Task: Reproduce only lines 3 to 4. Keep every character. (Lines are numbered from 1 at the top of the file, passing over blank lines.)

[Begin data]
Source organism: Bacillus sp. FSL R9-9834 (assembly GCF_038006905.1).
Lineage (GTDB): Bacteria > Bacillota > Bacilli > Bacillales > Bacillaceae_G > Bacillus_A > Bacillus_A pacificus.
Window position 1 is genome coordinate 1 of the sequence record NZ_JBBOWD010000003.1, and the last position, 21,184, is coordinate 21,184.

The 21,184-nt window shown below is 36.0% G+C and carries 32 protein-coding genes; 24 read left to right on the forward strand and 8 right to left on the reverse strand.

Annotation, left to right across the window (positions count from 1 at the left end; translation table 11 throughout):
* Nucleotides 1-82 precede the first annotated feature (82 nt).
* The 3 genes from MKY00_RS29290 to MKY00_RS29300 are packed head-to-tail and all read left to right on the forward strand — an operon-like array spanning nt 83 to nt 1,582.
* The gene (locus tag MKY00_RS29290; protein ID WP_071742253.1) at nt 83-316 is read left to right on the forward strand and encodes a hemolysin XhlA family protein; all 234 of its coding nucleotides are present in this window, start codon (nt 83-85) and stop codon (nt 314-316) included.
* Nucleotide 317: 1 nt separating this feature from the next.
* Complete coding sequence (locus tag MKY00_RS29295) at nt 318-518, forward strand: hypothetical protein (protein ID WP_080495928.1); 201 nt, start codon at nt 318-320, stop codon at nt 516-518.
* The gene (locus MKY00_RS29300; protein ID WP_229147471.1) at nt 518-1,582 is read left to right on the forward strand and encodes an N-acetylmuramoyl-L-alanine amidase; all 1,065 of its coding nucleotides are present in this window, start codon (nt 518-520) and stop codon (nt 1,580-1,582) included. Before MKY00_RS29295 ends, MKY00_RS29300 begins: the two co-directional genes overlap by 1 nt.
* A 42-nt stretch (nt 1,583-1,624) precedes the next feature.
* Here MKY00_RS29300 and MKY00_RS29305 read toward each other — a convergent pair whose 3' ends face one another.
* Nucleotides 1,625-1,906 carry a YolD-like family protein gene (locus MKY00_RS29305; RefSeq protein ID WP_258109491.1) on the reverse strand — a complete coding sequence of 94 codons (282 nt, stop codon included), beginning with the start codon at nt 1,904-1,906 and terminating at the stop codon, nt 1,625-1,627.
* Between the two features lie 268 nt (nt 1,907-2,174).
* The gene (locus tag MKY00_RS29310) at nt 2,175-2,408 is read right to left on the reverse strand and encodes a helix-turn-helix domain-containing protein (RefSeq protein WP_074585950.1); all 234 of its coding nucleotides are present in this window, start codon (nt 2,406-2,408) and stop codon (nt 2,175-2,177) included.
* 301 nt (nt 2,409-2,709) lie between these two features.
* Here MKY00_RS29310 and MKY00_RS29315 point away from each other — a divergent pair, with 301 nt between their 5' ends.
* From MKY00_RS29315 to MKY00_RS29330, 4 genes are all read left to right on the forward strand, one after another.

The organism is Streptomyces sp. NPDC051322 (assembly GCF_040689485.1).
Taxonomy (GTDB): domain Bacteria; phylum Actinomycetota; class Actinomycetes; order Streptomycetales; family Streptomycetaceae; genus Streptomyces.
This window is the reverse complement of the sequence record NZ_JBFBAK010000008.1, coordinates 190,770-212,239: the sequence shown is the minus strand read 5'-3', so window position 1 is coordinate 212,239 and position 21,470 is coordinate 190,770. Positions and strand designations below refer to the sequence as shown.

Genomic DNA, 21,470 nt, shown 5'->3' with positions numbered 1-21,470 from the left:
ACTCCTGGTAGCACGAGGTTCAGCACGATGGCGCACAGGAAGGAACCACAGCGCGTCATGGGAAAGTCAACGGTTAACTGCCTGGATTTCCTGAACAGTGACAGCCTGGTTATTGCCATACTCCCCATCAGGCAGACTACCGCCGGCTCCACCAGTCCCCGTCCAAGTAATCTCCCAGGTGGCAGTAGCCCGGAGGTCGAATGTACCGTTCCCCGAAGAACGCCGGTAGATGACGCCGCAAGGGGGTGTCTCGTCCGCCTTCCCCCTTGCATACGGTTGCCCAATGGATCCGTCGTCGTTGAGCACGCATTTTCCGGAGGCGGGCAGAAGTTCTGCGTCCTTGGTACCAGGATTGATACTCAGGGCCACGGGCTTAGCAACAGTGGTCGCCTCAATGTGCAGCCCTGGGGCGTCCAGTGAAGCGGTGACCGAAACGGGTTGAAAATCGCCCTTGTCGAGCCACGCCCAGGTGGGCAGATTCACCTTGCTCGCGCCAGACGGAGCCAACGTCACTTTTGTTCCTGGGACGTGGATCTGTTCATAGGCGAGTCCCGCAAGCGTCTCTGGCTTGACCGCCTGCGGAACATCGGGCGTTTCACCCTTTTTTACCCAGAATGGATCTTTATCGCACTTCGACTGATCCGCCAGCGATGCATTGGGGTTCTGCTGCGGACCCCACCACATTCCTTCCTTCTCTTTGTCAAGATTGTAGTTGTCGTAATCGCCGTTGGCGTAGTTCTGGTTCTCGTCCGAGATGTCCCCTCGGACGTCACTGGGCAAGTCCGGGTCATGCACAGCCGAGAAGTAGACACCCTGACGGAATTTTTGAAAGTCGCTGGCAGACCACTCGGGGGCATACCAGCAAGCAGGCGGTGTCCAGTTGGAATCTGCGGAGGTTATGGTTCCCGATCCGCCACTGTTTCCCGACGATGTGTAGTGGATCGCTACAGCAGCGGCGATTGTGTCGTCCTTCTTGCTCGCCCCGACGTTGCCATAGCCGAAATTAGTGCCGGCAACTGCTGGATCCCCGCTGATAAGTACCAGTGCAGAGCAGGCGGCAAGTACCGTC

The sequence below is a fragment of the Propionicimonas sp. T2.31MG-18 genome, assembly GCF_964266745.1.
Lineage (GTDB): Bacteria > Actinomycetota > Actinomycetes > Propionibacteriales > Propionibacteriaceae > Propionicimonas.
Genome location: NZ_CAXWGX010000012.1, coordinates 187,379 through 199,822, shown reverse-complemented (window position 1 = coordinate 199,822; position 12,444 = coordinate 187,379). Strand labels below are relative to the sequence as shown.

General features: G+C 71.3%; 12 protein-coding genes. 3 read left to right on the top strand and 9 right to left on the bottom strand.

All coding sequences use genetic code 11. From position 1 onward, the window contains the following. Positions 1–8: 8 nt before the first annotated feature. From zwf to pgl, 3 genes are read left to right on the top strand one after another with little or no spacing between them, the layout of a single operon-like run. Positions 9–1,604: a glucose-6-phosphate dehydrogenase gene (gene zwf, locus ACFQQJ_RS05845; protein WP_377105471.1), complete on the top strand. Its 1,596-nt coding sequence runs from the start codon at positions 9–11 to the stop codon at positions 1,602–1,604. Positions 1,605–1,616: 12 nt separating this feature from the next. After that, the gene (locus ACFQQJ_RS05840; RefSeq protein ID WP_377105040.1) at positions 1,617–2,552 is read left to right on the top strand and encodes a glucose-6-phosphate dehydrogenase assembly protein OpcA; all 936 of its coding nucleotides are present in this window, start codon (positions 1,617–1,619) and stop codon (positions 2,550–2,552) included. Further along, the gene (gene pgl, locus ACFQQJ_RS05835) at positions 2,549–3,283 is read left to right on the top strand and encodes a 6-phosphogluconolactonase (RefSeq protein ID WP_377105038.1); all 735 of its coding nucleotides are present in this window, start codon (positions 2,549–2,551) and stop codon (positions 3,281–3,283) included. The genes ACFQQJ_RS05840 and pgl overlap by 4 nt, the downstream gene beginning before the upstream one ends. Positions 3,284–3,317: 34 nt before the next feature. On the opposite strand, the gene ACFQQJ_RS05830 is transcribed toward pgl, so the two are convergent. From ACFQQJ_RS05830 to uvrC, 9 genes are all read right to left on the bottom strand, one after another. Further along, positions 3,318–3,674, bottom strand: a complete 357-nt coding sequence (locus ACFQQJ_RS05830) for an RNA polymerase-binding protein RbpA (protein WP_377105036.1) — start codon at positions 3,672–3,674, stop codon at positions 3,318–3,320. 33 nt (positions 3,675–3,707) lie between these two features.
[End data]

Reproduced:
Window position 1 is genome coordinate 1 of the sequence record NZ_JBBOWD010000003.1, and the last position, 21,184, is coordinate 21,184.

The 21,184-nt window shown below is 36.0% G+C and carries 32 protein-coding genes; 24 read left to right on the forward strand and 8 right to left on the reverse strand.